There's a new hill that was built at a friends place, and since I'm into permaculture he asked me what type of mycelium I would recommend covering the hillside with before winter comes. He has also recently seeded it, so it's likely going to be a rough winter on the new hill. I've heard about water cannon sprinkling of mycelium, so I'm thinking along those lines for what I should tell him.

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    That is not what he needs for erosion control. I would sow cover crop seed such as annual rye, clovers, buckwheat. Think about water flowing over the surface of a sloped bank of soil...that water is powerful and will take soil, organics along in the physical flow of water. You need TOP GROWTH or something that slows the water down, changes the direction of the water. Mycelium will not stop erosion by water. Roots and vigorously growing plants will slow the water down enough to be able to soak into the soil instead of running OVER the soil. Staples, burlap webbing, speed bumps & grading. – stormy Sep 10 '18 at 6:47
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    What @stormy said. He doesn't want fungus, he wants trees and shrubs. Or a the minimum, really tough ground cover plants like brambles - but that solution would not be very "people friendly!" Of course he will also get mycelium, along with the plant roots, but on its own, with no dead plants to feed on, it wouldn't even survive, let alone stop erosion. – alephzero Sep 10 '18 at 7:29
  • I've heard one type of fungi will essentially turn dirt into concrete that plants can live in. I'm looking for that solution. – black thumb Sep 10 '18 at 13:37
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    Fungus turning soil concrete? Unimaginable but heck if you find this let me know! I worked with grass spray companies, installing that burlap mesh with staples and 'bumpers' for swales. I think if there was a fungus that would do a better job turning soil into non erodible material, these erosion companies would have known about it. Water could easily erode a concrete like soil and get moving so fast that it will cause larger problems towards the bottom of the slope. Fungus will thrive even without dead wood. Remember how the Grand Canyon was formed; flowing water. – stormy Sep 10 '18 at 22:42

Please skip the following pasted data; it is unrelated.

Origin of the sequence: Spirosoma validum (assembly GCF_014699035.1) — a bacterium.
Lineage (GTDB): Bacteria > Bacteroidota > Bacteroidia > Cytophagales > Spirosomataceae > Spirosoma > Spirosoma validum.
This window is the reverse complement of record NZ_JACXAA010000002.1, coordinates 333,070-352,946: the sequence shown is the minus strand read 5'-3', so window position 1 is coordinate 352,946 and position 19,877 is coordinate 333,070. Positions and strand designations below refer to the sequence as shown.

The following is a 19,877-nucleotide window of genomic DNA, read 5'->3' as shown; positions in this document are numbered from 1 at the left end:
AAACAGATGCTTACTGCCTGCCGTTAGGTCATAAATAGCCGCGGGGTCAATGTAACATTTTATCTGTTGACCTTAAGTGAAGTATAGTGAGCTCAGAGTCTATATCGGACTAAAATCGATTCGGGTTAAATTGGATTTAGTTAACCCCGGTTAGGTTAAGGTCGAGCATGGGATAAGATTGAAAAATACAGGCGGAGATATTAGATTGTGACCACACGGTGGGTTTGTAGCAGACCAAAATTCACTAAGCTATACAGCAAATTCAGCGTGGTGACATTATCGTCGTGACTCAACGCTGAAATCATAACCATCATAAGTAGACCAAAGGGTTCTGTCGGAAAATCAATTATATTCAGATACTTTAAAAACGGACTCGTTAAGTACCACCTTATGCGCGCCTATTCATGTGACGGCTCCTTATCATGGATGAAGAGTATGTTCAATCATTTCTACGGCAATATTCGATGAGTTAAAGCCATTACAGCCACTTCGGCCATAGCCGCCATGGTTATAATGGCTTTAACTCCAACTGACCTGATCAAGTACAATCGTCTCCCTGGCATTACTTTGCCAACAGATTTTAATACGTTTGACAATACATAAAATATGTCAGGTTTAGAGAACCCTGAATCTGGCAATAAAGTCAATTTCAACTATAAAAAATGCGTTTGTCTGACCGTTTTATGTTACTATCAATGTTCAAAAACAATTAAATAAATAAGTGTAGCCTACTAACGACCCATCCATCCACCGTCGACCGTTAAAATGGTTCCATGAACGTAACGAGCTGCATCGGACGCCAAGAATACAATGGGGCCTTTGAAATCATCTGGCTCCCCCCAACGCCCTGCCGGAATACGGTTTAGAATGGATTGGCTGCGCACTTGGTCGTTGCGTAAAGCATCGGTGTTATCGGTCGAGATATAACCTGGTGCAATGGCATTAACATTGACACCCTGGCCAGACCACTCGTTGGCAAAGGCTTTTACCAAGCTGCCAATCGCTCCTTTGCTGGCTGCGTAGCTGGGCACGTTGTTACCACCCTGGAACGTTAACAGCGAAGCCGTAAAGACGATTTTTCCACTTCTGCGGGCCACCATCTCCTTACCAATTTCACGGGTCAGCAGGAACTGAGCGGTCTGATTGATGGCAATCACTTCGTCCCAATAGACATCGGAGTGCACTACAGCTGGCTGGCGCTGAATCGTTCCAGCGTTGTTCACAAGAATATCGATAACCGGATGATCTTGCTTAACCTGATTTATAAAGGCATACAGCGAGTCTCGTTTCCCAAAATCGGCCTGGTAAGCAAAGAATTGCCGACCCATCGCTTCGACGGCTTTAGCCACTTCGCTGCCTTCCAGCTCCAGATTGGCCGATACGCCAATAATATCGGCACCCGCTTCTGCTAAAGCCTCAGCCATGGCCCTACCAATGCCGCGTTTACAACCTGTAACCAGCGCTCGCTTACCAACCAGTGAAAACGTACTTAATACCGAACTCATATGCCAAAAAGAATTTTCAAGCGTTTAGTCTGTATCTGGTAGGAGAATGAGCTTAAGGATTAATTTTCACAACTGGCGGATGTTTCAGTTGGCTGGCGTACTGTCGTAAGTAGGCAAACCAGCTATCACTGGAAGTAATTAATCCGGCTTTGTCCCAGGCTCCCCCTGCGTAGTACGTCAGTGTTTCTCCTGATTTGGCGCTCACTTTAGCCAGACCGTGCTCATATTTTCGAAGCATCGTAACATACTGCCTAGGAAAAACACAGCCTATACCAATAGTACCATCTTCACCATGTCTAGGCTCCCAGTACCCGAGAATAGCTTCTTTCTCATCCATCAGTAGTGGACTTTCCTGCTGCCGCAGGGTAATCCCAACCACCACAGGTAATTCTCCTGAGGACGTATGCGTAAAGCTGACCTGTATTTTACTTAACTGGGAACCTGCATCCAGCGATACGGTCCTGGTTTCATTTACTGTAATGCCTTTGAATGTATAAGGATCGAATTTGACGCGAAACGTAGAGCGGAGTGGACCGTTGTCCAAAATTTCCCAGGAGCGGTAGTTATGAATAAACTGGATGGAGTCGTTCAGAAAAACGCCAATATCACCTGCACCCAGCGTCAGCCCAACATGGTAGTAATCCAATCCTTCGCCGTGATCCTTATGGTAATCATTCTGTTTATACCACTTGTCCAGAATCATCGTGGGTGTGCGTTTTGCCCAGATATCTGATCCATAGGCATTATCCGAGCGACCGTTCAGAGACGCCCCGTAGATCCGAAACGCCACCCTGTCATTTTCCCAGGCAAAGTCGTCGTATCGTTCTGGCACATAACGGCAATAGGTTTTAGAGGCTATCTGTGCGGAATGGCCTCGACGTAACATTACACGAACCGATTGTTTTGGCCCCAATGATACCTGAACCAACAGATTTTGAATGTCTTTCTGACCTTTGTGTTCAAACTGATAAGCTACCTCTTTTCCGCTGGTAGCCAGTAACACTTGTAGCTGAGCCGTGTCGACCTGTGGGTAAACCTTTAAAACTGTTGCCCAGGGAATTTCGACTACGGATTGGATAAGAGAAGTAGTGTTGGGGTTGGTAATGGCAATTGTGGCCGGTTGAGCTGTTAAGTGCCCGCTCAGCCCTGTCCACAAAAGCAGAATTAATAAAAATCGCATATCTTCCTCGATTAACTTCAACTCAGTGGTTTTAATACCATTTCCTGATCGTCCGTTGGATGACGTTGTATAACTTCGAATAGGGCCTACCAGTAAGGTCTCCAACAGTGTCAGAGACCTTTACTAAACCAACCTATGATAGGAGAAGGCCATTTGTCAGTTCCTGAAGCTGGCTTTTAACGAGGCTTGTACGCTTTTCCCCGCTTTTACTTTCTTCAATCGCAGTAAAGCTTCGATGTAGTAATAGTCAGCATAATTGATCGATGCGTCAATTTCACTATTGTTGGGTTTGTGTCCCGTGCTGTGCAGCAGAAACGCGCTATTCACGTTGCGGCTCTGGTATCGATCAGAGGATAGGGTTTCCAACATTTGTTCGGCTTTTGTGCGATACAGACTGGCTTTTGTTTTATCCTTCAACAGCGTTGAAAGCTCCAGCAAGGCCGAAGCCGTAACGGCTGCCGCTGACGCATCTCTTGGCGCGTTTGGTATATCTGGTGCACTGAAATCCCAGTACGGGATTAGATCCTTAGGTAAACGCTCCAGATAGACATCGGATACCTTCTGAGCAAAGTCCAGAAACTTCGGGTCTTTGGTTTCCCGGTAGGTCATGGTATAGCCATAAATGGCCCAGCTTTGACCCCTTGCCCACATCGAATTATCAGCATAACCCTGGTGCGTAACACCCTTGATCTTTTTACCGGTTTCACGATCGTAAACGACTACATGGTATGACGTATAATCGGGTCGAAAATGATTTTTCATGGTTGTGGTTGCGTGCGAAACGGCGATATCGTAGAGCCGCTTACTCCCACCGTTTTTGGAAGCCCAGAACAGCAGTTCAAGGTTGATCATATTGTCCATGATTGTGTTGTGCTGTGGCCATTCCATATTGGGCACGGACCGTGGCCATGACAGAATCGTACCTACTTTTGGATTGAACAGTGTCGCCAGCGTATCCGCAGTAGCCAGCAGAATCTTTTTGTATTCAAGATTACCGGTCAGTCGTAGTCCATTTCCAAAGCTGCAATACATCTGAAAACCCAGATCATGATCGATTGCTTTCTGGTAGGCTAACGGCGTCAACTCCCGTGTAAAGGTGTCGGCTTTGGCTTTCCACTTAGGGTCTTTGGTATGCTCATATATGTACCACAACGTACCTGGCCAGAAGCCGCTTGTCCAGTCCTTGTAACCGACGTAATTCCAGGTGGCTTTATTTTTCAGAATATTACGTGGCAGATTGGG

Paul Stamets talks about erosion control of old logging tracks using substrate inoculated with oyster mushroom spawn.

Our intention is to prevent further bank erosion as well as filter the flow of silt-enriched water. We arranged for the delivery of 'hog-fuel', a crude mixture of bark, wood chips, and fir needles, in 10-yard loads. North Mason Fiber donated the hog fuel while Fungi Perfecti paid for the trucking. Seven employees donated their time to spread material. The crew ('Team MycoForce') spread the wood chip matrix to a depth of 3 to 12 inches. After the hog-fuel was spread, we applied spawn of a native mushroom species, the Oyster Mushroom, Pleurotus ostreatus, on the top surface of the hog-fuel. Six bales of wheat straw were spread out over the top.

The straw acts as a protective layer, holding in moisture and preventing the spawn from drying out. We seeded the sites using a broadcaster filled with MycoGrow®, a mycorrhizal inoculum, and Regreen®, a non-seeding wheat approved for erosion control. Twenty pounds of seed and one pound of mycelial inoculum were broadcast over the straw. This site was inoculated over two days on the 11th and 12th of April, at the time of intermittent, heavy rainfall.


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